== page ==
Betting in the Netherlands

Residents of the Netherlands enjoy a wide range of betting options, from wagering on sports and horse racing to lotteries, casino table games and slot arcades. Although the European Union has frequently protested the practice, the Dutch government controls a tight monopoly on the local gambling scene.

In 1726, the Nederlandse Staatsloterij was established, making it the world’s oldest continuing state lottery. A general prohibition on all other lotteries was enacted in 1848, followed by a ban on all other forms of gaming in 1911. It was not until 1961 that an amendment was made to the Lottery Act, which legalised sports betting (football pools) as a second form of state monopoly.

Three years later, the New Gaming Act replaced the original statutes and added betting on horse races to the list of allowable activities through a centrally regulated totalisator. Lotto and casino games were given monopoly status in 1974, leading in October to the opening of the first Dutch casino in the city of Zandvoort.

By 1986, the gradual legalisation of gambling activities reached its peak with permission granted for the commercial operation of cash pay out slot machines in bars and arcades. Instant lotteries were deemed a monopoly in 1994.

Licensing and regulation of all these forms of gambling requires the cooperation of five government institutions at the national level—the departments of Justice, Economic Affairs, Finance, Agriculture, and Public Health, Welfare and Sports. In 1996, a single independent advisory body was formed to aid in the process: The College van Toezicht op de Kansspelen, or Netherlands Gaming Control Board.

Even though the Board has no coercive or compulsory powers, its mission is to control the nation’s six legal monopolies (state lottery; instant lottery, sports betting, horse betting, lotto and casino games) along with three charitable lotteries (bank giro, postcode and sponsor bingo). It advises the various departments on issuance, alteration and withdrawal of licenses for the monopolies as well as how to interpret local laws.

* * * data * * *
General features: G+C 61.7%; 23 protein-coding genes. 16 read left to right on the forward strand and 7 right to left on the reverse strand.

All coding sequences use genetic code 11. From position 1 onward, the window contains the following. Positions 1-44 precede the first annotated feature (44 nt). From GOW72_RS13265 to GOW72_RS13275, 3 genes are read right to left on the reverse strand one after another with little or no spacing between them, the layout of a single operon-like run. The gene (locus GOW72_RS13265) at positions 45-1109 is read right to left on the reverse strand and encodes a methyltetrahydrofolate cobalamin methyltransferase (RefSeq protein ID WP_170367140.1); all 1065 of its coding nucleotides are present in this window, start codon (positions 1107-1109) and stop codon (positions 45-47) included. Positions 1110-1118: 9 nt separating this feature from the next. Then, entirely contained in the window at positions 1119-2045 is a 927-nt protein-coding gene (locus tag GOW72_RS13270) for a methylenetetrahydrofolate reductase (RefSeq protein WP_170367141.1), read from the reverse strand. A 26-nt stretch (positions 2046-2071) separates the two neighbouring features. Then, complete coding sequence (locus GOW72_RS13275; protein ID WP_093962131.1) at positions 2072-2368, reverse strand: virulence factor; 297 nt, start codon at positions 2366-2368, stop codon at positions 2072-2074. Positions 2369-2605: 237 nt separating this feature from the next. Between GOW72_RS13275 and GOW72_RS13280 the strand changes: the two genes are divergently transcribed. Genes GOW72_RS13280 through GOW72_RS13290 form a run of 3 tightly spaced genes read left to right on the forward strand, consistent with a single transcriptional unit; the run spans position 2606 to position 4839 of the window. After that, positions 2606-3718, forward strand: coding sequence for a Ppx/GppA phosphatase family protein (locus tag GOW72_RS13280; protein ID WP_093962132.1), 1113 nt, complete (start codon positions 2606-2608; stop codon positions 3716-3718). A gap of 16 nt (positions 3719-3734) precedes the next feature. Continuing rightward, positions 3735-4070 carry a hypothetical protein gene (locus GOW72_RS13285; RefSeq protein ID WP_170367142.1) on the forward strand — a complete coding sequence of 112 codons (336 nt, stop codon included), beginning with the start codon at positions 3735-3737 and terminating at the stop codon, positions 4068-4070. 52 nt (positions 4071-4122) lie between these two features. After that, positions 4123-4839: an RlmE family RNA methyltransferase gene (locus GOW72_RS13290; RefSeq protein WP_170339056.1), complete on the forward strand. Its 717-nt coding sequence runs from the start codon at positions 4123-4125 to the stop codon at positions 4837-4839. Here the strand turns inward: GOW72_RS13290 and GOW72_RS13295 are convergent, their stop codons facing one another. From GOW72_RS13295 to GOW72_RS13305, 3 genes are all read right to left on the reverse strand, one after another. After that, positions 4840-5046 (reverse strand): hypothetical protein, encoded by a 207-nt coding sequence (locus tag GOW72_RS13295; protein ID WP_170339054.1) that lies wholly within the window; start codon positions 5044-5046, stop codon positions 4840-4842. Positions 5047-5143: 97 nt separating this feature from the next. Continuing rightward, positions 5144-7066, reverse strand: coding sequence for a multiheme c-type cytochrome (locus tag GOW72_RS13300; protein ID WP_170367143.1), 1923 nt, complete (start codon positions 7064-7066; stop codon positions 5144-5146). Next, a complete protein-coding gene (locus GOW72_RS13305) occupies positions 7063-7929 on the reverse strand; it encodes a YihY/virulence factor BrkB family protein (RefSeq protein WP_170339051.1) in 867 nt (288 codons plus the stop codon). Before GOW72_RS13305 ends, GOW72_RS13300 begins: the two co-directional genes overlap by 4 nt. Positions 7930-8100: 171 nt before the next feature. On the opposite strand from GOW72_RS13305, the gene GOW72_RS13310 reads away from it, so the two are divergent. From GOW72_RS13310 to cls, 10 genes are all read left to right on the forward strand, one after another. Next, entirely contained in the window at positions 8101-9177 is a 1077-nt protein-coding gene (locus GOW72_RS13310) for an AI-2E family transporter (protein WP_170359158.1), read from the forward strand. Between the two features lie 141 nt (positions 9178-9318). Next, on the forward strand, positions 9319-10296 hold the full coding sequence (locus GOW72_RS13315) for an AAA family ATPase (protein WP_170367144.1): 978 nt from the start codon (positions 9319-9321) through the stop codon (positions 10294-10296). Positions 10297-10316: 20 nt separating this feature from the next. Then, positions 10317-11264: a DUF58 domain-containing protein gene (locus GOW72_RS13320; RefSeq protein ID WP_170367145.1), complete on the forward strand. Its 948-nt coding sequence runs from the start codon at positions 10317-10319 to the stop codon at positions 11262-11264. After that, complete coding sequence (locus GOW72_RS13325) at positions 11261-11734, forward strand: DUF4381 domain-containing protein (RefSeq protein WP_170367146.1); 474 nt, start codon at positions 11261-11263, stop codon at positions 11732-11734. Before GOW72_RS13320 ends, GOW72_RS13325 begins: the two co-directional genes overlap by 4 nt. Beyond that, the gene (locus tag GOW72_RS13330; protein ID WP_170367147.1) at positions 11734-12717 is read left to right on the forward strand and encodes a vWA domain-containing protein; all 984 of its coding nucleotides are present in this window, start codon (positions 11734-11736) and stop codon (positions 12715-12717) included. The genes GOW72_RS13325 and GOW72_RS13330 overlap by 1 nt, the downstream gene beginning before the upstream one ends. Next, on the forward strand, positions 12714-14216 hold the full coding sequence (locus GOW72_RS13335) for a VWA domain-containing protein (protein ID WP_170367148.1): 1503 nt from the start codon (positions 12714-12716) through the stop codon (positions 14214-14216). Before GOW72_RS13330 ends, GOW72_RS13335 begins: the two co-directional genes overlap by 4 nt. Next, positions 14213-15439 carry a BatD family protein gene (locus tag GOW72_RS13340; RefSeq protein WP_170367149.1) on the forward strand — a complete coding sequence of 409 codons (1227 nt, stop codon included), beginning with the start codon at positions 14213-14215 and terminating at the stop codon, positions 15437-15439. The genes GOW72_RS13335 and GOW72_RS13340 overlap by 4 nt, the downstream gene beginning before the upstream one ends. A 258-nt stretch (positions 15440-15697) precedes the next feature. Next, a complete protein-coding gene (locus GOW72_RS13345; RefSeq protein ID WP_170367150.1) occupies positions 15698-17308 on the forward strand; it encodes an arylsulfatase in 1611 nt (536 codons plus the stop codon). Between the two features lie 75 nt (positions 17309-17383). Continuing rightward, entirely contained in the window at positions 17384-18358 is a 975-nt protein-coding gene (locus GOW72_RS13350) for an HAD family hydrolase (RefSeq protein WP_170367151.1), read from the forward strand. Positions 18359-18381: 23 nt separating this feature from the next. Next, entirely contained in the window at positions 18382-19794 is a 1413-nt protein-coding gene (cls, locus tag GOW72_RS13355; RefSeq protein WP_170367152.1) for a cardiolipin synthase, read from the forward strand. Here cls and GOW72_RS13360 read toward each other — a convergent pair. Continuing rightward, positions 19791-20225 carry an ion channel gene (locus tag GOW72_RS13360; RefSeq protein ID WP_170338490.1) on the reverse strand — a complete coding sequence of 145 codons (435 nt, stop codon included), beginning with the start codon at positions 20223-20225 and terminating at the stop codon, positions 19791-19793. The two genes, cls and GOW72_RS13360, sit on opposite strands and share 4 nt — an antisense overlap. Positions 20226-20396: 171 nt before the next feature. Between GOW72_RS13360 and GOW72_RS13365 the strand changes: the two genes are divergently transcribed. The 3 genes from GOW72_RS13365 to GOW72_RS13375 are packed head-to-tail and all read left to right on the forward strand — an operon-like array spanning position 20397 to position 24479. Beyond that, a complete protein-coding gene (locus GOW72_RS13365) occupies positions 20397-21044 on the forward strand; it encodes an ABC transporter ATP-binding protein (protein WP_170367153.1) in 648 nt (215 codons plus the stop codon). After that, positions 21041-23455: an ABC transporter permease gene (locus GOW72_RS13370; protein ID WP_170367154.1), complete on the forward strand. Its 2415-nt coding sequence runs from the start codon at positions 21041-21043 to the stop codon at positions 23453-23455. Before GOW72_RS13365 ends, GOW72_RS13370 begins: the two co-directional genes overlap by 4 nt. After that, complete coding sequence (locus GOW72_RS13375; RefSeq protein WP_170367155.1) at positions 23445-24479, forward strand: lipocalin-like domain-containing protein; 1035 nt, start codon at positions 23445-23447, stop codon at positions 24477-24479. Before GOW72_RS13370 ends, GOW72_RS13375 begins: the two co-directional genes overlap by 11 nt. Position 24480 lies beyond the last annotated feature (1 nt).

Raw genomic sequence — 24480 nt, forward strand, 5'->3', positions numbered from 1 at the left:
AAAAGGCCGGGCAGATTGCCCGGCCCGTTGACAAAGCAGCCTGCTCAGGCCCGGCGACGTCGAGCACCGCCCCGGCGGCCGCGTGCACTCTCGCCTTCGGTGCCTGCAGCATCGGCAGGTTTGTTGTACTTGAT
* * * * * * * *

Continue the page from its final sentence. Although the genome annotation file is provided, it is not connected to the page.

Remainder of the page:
Best-known among the monopolies in the Netherlands is Holland Casino. It directly operates the state lottery and more than a dozen casinos around the country. It also oversees so-called “fair play centers,” which are casinos under sub-license.

In total, there are currently 92 gaming venues in the Netherlands, including five casinos apiece in Amsterdam and Rotterdam, plus three each in Groningen, Nijmegen and Valkenburg. The Hague, where the International Court of Justice is located, has two.

Racecourses can also be found in Groningen, Wasenaar, Wolvega and Alkmaar, where trotting is especially popular. All horse race wagering and online pari-mutuel betting in Holland is run by Scientific Games Racing B.V. as the state’s sanctioned monopoly.

The sports betting monopoly is operated by a company called De Lotto. Traditional bookmaking markets are offered at its betting shops. However, with the exception of football, which has a strong fan base among the Dutch, betting on sports is not as popular in the Netherlands as it is in most European countries.

It follows that online sportsbooks have never been a major contributor to state gambling revenues either. In fact, the government has tried in vain over the years to ban Dutch gamblers from placing bets online. In 2010, when online poker was given the go ahead, sports betting online was blocked. At one point, local banks were told to stop processing transactions to and from sites based outside the country.

Nevertheless, many Dutch citizens continue to wager online. No fewer than 457 sports betting sites accept play from the Netherlands, including 15 Dutch-language sites. Among the latter are Unibet, Expekt, PKR Sportsbook, bwin Sportsbook, Stan James and Betsson, to name a few of the major ones. The Euro is the primary currency used for betting.

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